Voters in the Australian state of New South Wales (NSW) have elected a female premier, Gladys Berejiklian, for the first time ever.
Though Berejiklian is not technically NSW's first female premier — Kristina Keneally became the first woman premier in a party room ballot in 2009 — Berejiklian is the first woman to be chosen by the people during an election. Berejiklian's historic win has now delivered the Coalition government a third term in office for the first time in 50 years.
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"I want to thank the people of this great state for having confidence in me and my government,” Berejiklian told reporters after claiming victory in Saturday’s election. "I am most proud of the state of NSW. A state in which someone with a long surname, and a woman, can be the premier."
Berejiklian — who originally took over as premier after Mike Baird resigned in 2017 — elaborated that her priorities would continue to center on the environment, infrastructure, sustainability, and delivering a strong budget.
“I will continue to govern for all of us, for all of you," she stated.
Thank you NSW! pic.twitter.com/Z4eSZmUAxi— Gladys Berejiklian (@GladysB) March 23, 2019
All sides of politics have applauded Berejiklian following her election win.
Julia Gillard, Australia’s first female prime minister, congratulated Berejiklian and announced that her win sent a great message to women and young girls across the country.
"In a world of far too few women leaders, I congratulate Gladys Berejiklian on being the first woman to win a NSW state election," Gillard tweeted.
Greens Senator Sarah Hanson-Young said Berejiklian won not because she was a woman, but in spite of it.
"The first woman elected to Premier of NSW is no small feat. The more women we have in politics, across all parties, the better our democracy and parliaments will be," Hanson-Young tweeted. "Working across party lines to make the political culture more respectful must be a priority."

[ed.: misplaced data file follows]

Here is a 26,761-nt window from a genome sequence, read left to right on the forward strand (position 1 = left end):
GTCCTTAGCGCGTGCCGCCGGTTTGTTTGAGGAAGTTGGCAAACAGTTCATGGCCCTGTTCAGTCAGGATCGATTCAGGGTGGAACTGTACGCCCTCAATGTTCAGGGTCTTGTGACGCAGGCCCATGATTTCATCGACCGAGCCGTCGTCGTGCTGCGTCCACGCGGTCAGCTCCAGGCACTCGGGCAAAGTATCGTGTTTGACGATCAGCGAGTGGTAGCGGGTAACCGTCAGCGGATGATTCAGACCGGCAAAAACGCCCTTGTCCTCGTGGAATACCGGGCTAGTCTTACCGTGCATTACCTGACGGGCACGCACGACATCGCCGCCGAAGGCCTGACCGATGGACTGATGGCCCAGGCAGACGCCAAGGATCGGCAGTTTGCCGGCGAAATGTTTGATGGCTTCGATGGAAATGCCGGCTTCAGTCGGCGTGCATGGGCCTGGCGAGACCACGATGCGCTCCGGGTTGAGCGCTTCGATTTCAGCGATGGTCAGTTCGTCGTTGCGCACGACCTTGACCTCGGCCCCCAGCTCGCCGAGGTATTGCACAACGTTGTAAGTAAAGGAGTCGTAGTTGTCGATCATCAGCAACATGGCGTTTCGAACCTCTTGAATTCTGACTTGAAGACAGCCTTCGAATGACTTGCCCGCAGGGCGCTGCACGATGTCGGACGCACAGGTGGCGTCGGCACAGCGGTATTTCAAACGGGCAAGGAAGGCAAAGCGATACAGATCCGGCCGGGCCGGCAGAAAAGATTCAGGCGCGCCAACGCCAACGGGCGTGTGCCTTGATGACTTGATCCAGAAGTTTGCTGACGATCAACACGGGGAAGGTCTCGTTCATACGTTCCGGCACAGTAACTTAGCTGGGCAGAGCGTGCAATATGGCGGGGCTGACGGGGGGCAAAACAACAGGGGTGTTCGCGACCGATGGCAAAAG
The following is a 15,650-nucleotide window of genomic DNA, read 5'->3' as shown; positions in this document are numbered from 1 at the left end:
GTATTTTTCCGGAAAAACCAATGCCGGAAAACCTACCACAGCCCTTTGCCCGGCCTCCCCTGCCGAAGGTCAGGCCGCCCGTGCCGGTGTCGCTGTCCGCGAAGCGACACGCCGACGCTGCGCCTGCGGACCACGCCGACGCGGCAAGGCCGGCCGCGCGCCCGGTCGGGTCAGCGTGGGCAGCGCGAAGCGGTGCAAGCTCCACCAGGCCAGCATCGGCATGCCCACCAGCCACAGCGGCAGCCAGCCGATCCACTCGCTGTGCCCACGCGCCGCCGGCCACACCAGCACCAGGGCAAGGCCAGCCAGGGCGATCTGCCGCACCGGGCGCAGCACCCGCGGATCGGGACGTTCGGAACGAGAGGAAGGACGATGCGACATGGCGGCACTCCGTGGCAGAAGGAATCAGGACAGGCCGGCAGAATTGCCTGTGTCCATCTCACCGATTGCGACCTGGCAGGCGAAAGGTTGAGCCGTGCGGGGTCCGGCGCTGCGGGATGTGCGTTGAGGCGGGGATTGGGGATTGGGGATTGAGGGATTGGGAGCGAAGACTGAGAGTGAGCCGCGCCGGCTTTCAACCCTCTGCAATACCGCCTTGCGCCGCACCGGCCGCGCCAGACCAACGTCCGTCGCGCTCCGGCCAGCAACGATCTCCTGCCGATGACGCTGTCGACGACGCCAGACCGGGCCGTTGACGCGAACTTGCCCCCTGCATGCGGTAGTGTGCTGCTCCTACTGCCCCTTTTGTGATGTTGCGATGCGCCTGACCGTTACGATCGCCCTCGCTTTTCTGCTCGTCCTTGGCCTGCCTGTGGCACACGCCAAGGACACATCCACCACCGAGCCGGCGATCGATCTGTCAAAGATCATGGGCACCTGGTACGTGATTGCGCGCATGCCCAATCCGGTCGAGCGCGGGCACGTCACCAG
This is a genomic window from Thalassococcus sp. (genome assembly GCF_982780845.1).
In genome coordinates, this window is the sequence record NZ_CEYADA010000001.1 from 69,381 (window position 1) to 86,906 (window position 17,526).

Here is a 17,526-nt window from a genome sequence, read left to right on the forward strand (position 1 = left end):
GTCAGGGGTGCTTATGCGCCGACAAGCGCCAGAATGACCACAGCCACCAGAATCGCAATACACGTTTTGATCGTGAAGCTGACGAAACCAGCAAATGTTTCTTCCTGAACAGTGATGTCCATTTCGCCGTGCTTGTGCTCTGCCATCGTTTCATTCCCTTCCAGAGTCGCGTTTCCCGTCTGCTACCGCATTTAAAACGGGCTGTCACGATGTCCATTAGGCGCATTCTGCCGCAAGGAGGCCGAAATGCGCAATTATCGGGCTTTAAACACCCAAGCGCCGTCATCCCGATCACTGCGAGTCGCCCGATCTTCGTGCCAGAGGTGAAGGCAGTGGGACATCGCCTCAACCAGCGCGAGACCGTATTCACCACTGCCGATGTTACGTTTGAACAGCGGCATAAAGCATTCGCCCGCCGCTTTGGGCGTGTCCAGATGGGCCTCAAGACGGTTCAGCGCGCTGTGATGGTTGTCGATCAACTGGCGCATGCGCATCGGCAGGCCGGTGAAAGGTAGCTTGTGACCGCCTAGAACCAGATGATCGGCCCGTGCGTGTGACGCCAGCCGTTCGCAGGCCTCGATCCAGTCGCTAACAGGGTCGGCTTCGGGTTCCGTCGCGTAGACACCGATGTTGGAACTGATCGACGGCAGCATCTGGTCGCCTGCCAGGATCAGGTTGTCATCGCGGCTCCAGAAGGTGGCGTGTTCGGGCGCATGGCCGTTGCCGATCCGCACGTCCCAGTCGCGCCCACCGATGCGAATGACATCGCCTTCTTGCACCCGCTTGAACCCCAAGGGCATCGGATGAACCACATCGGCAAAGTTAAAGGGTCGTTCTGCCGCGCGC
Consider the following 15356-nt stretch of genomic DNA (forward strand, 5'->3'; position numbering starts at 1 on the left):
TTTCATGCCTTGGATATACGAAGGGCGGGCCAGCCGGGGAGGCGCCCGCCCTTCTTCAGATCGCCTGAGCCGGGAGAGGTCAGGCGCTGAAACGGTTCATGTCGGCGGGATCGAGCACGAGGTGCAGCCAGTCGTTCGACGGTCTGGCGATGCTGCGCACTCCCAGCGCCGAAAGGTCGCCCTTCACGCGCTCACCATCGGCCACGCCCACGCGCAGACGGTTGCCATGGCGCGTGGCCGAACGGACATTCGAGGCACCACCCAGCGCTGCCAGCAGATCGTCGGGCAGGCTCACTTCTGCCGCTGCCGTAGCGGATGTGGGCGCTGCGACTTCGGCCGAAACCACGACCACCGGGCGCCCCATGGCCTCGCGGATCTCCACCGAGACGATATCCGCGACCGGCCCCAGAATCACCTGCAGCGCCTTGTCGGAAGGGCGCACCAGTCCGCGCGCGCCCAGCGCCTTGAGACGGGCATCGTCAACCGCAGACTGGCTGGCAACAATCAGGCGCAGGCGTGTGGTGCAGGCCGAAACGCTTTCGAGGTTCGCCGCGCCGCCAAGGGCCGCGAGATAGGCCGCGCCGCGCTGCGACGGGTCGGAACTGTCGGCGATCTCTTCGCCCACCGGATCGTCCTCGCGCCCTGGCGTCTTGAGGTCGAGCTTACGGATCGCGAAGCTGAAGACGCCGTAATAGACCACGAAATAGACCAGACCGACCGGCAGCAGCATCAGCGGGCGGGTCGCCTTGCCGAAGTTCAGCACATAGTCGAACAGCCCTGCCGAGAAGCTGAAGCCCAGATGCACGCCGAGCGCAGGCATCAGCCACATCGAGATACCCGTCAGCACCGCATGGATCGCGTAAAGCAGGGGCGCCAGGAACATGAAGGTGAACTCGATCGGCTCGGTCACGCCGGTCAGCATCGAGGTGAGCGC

Congratulations to @GladysB First woman elected to Premier of NSW is no small feat. The more women we have in politics, across all parties the better our democracy and parliaments will be. Working across party lines to make the political culture more respectful must be a priority— Sarah Hanson-Young💚 (@sarahinthesen8) March 23, 2019
The past 18 months have seen small progress made for women's representation across Australian parliaments. In December 2017, Queensland became the first state to see a 50/50 gender equal government under Premier Annastacia Palaszczuk. Victoria followed suit in November, with the Andrews Labor Government appointing a gender-equal ministry for the first time.
The Australian Capital Territory Legislative Assembly and the Northern Territory are likewise mostly gender equal. Despite Berejiklian’s win, the New South Wales government — alongside South Australia, Tasmania, and Western Australia — remain predominantly male.